When was the last time you wrote a letter? Patti See’s mother made her write letters to her older sisters every week. It’s that training that made her the writer she is today.
When I’m asked to do a “craft talk” in which I share with students or writers-in-training how and why I write, I sometimes say something smart-aleck-y: “I’m a small town gal with a poet’s eye for details and a barfly’s affinity for telling a good story.”
That may be true, but so is what I recently told a small crowd at a Chippewa Valley Writers Guild event: I am a writer because of my mother, who made me sit at the kitchen table and write letters with her at least once a week.
As soon as I knew the alphabet I wrote to my older sisters, who left home before I started kindergarten. This early training helped me see the story in my life—even at 6 years old. A lesson every writer needs is that this place is worthy of recording.
For the last four years of Mom’s life she didn’t recognize any of her eight children or sixteen grandchildren. Alzheimer’s stole her memory and eventually her voice. The week before Mom died, my older sister, Julie, came to home to say goodbye and brought along a small bag of letters Mom and I wrote to her beginning in 1972, when she graduated high school and moved away.
Sometimes the universe gives us just what we need at exactly the right time. After Julie left, I spent hours next to Mom’s bed reading these relics. The funniest parts I read out loud to her, though we could only communicate with touch: I massaged Mom’s arms and legs and she sometimes let out a slight groan.
What a gift to see Mom’s handwriting again—loopy but perfect cursive she learned from nuns at St. Killian’s before she left school in eighth grade to help on the family farm. She wrote like she spoke, and though she lay before me unable to move or even open her eyes anymore, in these letters I could hear her voice, an unexpected treasure.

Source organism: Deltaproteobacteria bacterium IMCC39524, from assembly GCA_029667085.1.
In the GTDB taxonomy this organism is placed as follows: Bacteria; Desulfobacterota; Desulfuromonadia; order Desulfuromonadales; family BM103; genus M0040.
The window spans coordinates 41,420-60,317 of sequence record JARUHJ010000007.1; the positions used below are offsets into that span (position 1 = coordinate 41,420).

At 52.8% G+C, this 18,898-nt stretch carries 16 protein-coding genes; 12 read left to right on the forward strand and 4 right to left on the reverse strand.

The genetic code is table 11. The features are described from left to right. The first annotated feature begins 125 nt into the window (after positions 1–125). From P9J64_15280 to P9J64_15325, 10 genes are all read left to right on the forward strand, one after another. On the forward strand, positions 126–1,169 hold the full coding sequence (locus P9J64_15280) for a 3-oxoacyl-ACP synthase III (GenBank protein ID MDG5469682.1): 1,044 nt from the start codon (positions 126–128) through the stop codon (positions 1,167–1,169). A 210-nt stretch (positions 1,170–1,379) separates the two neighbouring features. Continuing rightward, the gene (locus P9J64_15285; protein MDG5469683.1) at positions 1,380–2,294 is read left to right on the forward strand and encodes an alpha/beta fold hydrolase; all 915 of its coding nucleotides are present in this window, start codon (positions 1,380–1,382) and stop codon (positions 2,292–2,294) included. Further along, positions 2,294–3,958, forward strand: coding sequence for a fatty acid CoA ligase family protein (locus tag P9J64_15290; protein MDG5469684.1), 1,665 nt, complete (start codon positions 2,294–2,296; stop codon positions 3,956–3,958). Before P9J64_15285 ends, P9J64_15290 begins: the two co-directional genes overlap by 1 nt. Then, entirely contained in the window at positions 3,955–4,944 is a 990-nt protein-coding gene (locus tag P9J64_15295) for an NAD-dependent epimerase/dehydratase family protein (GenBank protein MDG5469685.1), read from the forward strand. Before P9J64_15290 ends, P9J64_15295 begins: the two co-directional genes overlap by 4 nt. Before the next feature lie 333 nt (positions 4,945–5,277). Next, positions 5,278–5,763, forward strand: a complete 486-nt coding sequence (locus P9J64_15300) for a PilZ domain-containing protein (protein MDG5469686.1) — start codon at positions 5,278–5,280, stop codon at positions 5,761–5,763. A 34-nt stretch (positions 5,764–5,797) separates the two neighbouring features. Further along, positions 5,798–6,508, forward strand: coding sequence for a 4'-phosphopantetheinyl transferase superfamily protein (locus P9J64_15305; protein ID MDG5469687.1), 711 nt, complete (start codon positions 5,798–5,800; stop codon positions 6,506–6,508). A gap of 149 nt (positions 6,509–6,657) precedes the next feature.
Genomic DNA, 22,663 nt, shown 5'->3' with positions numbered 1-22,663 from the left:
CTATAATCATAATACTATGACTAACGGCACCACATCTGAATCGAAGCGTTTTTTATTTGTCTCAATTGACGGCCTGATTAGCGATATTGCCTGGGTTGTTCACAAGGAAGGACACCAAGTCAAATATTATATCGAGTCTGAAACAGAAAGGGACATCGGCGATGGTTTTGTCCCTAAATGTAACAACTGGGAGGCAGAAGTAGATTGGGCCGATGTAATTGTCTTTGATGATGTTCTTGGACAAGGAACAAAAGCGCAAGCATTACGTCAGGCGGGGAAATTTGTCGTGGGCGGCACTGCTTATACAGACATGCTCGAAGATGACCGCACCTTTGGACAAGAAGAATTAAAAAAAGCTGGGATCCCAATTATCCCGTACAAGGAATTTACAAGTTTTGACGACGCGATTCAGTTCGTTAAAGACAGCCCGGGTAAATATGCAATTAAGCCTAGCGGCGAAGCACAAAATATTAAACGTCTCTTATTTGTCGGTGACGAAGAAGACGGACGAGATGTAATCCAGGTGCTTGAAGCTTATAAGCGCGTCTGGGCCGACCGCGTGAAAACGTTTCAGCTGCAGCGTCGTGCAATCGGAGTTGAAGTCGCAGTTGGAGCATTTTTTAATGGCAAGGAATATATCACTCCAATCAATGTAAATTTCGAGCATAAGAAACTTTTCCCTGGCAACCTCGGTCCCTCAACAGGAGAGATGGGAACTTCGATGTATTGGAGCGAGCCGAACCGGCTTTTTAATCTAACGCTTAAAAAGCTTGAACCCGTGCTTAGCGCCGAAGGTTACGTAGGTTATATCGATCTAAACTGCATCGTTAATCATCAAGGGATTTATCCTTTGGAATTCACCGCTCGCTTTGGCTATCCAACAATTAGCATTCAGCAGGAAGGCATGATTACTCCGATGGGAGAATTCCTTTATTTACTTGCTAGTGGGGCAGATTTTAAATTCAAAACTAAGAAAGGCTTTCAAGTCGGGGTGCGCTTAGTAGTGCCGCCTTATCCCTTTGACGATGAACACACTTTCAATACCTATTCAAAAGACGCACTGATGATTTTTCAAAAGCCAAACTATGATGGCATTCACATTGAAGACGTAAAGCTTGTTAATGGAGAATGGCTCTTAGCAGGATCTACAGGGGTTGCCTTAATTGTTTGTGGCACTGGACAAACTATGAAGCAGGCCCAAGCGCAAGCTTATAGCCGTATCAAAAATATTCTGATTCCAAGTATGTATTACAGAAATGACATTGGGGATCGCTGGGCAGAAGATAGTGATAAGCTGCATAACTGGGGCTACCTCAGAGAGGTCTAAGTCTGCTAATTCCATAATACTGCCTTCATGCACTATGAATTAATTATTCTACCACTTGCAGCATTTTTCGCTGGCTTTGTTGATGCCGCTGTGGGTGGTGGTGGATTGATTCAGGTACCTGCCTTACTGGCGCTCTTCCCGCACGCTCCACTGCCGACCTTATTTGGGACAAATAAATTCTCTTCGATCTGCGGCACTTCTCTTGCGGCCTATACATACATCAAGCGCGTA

In one letter she wrote, “Jackie baked me an orange chiffon cake from Better Crocker cookbook. It smells good. Wished you could be here to harmonize in the Happy Birthday Song. We still close the drapes, put out the lights, lite the candles and sing.”
Active voice. Concrete details. Her letters are a lesson in writing.
Mom also wrote about the mundane: signing me up for swimming lessons even though I already knew how to swim or driving with Dad to my brother’s “away” football games so she could be there if he got hurt or stressing about whether Dad’s job would be moved to another city. Her letters were a place to share news, of course, tell stories about the home life, and sometimes vent about her other children. Mom loved to write, and she loved her kids. Both are evident from these letters written decades ago.
The day Mom died, I opened a letter I’d sent to Julie when I was seven years old.
“Guess what?” I said in my first line of big, blocky printing. “Ann Landers got divorced and Cher got married.” I imagine Mom read the newspaper before we gathered at the kitchen table with our stationary and pens, and she shared with me these celebrity tidbits—pretty risqué for 1975.
All these years later I can still hear my mother: “Write that down,” she surely said to me. “Julie will get a kick out of this news.”